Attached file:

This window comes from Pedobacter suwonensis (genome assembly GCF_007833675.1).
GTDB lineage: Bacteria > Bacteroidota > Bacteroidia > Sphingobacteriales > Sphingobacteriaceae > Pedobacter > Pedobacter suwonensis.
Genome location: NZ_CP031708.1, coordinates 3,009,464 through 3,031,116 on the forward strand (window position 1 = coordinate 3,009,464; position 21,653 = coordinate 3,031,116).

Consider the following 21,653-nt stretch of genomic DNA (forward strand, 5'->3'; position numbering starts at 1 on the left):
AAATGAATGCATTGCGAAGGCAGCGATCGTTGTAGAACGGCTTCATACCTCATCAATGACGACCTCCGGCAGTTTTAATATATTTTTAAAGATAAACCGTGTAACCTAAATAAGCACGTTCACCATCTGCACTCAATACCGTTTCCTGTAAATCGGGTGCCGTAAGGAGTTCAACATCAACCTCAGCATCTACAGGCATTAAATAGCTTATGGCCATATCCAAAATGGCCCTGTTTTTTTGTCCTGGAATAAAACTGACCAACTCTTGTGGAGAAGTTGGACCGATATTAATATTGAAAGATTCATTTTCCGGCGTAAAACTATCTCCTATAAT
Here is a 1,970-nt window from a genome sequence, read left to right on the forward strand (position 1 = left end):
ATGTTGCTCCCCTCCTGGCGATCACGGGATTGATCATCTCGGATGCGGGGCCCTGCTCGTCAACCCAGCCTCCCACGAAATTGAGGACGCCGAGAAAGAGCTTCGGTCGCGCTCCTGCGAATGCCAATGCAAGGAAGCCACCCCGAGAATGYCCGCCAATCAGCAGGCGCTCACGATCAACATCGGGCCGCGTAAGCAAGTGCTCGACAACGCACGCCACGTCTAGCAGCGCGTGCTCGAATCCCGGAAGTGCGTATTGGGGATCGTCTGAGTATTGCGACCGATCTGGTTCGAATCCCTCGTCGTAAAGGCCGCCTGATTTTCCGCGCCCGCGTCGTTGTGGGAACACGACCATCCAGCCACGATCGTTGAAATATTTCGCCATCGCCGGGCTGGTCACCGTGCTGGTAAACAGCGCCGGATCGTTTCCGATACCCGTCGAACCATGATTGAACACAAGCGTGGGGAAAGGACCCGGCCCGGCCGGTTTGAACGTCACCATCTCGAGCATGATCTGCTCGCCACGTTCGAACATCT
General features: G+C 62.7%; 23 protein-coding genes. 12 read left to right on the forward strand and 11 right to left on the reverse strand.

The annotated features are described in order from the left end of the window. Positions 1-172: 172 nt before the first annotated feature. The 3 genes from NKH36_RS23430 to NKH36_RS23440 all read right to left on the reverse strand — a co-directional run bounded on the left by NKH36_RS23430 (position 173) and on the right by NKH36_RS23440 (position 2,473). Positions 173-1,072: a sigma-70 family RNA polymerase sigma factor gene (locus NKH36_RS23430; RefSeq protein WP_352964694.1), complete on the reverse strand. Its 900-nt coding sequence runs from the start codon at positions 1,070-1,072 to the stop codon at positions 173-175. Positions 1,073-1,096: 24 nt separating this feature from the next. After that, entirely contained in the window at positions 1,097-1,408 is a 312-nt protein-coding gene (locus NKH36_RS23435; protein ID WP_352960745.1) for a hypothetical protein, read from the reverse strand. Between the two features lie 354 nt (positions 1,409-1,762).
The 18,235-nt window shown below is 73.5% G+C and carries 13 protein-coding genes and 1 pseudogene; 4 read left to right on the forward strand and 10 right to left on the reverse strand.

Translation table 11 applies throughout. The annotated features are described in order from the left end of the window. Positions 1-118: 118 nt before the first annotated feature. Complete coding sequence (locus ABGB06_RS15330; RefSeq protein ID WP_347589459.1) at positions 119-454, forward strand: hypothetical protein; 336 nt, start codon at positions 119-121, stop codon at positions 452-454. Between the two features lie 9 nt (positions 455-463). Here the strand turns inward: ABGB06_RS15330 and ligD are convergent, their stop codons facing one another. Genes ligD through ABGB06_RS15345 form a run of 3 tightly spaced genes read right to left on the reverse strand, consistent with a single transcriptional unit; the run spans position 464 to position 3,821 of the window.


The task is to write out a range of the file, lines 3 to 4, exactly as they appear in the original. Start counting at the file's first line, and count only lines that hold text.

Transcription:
Genome location: NZ_CP031708.1, coordinates 3,009,464 through 3,031,116 on the forward strand (window position 1 = coordinate 3,009,464; position 21,653 = coordinate 3,031,116).

Consider the following 21,653-nt stretch of genomic DNA (forward strand, 5'->3'; position numbering starts at 1 on the left):